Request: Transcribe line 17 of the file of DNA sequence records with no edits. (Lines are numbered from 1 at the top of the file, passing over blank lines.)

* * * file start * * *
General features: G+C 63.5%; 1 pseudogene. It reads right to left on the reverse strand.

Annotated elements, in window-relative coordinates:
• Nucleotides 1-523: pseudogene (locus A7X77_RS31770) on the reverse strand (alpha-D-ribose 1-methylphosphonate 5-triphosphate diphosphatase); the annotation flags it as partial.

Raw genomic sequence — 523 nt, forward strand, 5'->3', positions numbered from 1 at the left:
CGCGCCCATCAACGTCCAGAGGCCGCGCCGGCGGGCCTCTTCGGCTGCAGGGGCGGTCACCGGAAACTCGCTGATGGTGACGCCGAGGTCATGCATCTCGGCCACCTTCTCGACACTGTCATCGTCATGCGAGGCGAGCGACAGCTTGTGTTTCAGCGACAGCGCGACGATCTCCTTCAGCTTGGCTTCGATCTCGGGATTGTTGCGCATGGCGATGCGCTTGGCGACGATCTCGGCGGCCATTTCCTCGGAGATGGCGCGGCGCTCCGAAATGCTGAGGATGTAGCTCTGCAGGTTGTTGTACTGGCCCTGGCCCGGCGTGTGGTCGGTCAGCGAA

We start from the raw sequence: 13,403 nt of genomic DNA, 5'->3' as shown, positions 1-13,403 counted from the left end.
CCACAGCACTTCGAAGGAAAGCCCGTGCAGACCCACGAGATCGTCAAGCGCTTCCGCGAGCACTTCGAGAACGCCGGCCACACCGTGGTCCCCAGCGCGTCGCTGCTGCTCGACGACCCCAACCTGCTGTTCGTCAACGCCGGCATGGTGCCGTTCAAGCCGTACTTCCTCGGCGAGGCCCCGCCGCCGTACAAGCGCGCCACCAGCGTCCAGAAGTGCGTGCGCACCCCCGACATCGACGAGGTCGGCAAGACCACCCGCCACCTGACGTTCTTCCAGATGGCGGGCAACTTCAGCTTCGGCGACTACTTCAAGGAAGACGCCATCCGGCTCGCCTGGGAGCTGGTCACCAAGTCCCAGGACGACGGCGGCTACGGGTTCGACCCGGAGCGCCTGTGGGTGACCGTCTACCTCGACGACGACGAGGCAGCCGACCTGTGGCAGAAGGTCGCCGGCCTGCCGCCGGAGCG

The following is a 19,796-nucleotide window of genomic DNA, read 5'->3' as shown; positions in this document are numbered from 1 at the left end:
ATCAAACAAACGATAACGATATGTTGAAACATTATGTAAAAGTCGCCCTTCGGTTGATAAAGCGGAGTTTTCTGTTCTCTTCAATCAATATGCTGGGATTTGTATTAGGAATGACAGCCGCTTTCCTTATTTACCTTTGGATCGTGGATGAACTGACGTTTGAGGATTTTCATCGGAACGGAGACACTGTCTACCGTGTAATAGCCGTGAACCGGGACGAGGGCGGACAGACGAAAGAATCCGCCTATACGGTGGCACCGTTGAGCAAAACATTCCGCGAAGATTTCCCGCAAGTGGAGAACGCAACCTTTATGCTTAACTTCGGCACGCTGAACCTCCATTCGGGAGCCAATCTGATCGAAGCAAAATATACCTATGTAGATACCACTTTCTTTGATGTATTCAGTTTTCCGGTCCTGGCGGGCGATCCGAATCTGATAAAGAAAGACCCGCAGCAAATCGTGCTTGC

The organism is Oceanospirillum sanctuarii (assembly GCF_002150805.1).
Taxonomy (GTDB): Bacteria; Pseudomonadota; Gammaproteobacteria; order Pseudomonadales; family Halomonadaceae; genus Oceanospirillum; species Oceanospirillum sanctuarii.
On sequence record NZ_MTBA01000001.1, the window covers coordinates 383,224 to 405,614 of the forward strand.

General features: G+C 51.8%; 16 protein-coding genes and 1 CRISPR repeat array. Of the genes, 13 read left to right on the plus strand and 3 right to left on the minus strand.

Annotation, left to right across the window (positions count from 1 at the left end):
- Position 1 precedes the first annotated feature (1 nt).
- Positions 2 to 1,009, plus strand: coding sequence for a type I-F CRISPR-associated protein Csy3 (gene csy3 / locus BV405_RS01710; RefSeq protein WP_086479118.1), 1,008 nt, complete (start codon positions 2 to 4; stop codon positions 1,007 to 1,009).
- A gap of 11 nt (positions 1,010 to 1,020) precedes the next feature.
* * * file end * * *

- A gap of 11 nt (positions 1,010 to 1,020) precedes the next feature.